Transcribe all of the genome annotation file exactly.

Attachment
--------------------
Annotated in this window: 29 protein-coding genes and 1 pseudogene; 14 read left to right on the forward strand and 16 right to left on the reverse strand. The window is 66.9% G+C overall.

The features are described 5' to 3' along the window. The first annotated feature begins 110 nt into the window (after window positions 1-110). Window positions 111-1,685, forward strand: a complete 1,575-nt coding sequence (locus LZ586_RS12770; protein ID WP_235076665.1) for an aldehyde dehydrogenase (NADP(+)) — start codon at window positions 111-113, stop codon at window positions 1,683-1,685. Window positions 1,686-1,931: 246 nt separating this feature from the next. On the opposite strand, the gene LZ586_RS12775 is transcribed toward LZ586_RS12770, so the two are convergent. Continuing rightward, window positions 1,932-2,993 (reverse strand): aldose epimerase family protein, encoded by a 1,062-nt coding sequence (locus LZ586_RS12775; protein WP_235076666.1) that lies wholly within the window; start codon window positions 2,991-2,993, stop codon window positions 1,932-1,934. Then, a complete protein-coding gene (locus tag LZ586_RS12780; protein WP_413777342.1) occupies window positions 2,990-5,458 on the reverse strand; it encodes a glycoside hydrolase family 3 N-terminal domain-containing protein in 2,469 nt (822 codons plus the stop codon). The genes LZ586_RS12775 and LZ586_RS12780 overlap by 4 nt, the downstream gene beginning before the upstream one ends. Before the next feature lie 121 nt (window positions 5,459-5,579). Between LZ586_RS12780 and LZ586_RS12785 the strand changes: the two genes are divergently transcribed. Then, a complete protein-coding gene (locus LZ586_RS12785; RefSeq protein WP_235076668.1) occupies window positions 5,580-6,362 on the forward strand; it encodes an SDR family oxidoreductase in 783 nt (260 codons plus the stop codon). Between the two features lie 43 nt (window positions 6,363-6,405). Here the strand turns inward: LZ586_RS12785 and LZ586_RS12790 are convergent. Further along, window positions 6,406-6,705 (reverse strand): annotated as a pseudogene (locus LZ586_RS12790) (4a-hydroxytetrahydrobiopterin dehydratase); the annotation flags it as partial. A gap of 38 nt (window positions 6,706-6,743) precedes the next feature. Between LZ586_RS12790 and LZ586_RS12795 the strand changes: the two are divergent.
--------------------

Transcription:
Annotated in this window: 29 protein-coding genes and 1 pseudogene; 14 read left to right on the forward strand and 16 right to left on the reverse strand. The window is 66.9% G+C overall.

The features are described 5' to 3' along the window. The first annotated feature begins 110 nt into the window (after window positions 1-110). Window positions 111-1,685, forward strand: a complete 1,575-nt coding sequence (locus LZ586_RS12770; protein ID WP_235076665.1) for an aldehyde dehydrogenase (NADP(+)) — start codon at window positions 111-113, stop codon at window positions 1,683-1,685. Window positions 1,686-1,931: 246 nt separating this feature from the next. On the opposite strand, the gene LZ586_RS12775 is transcribed toward LZ586_RS12770, so the two are convergent. Continuing rightward, window positions 1,932-2,993 (reverse strand): aldose epimerase family protein, encoded by a 1,062-nt coding sequence (locus LZ586_RS12775; protein WP_235076666.1) that lies wholly within the window; start codon window positions 2,991-2,993, stop codon window positions 1,932-1,934. Then, a complete protein-coding gene (locus tag LZ586_RS12780; protein WP_413777342.1) occupies window positions 2,990-5,458 on the reverse strand; it encodes a glycoside hydrolase family 3 N-terminal domain-containing protein in 2,469 nt (822 codons plus the stop codon). The genes LZ586_RS12775 and LZ586_RS12780 overlap by 4 nt, the downstream gene beginning before the upstream one ends. Before the next feature lie 121 nt (window positions 5,459-5,579). Between LZ586_RS12780 and LZ586_RS12785 the strand changes: the two genes are divergently transcribed. Then, a complete protein-coding gene (locus LZ586_RS12785; RefSeq protein WP_235076668.1) occupies window positions 5,580-6,362 on the forward strand; it encodes an SDR family oxidoreductase in 783 nt (260 codons plus the stop codon). Between the two features lie 43 nt (window positions 6,363-6,405). Here the strand turns inward: LZ586_RS12785 and LZ586_RS12790 are convergent. Further along, window positions 6,406-6,705 (reverse strand): annotated as a pseudogene (locus LZ586_RS12790) (4a-hydroxytetrahydrobiopterin dehydratase); the annotation flags it as partial. A gap of 38 nt (window positions 6,706-6,743) precedes the next feature. Between LZ586_RS12790 and LZ586_RS12795 the strand changes: the two are divergent.